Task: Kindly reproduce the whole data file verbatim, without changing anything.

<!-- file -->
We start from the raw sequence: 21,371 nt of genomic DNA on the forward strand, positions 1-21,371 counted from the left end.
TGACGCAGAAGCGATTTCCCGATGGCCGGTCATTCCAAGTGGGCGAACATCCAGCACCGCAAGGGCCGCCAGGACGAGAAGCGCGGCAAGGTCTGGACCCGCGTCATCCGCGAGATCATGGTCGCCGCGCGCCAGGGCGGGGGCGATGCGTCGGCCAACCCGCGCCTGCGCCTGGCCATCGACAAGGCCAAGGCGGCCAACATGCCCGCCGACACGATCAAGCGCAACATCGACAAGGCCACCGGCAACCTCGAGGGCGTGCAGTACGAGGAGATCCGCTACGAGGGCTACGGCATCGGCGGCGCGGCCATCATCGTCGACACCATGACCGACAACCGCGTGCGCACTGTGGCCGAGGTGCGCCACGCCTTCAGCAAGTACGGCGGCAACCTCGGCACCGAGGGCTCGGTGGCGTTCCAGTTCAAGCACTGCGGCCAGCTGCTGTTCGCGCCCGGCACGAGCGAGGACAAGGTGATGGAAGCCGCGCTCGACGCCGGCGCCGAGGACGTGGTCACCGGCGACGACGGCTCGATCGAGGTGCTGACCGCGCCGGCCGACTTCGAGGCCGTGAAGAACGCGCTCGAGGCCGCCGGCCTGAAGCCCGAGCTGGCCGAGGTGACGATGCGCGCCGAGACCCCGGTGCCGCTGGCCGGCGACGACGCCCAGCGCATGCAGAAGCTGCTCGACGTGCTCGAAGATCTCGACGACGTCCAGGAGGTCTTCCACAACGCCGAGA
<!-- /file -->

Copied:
We start from the raw sequence: 21,371 nt of genomic DNA on the forward strand, positions 1-21,371 counted from the left end.
TGACGCAGAAGCGATTTCCCGATGGCCGGTCATTCCAAGTGGGCGAACATCCAGCACCGCAAGGGCCGCCAGGACGAGAAGCGCGGCAAGGTCTGGACCCGCGTCATCCGCGAGATCATGGTCGCCGCGCGCCAGGGCGGGGGCGATGCGTCGGCCAACCCGCGCCTGCGCCTGGCCATCGACAAGGCCAAGGCGGCCAACATGCCCGCCGACACGATCAAGCGCAACATCGACAAGGCCACCGGCAACCTCGAGGGCGTGCAGTACGAGGAGATCCGCTACGAGGGCTACGGCATCGGCGGCGCGGCCATCATCGTCGACACCATGACCGACAACCGCGTGCGCACTGTGGCCGAGGTGCGCCACGCCTTCAGCAAGTACGGCGGCAACCTCGGCACCGAGGGCTCGGTGGCGTTCCAGTTCAAGCACTGCGGCCAGCTGCTGTTCGCGCCCGGCACGAGCGAGGACAAGGTGATGGAAGCCGCGCTCGACGCCGGCGCCGAGGACGTGGTCACCGGCGACGACGGCTCGATCGAGGTGCTGACCGCGCCGGCCGACTTCGAGGCCGTGAAGAACGCGCTCGAGGCCGCCGGCCTGAAGCCCGAGCTGGCCGAGGTGACGATGCGCGCCGAGACCCCGGTGCCGCTGGCCGGCGACGACGCCCAGCGCATGCAGAAGCTGCTCGACGTGCTCGAAGATCTCGACGACGTCCAGGAGGTCTTCCACAACGCCGAGA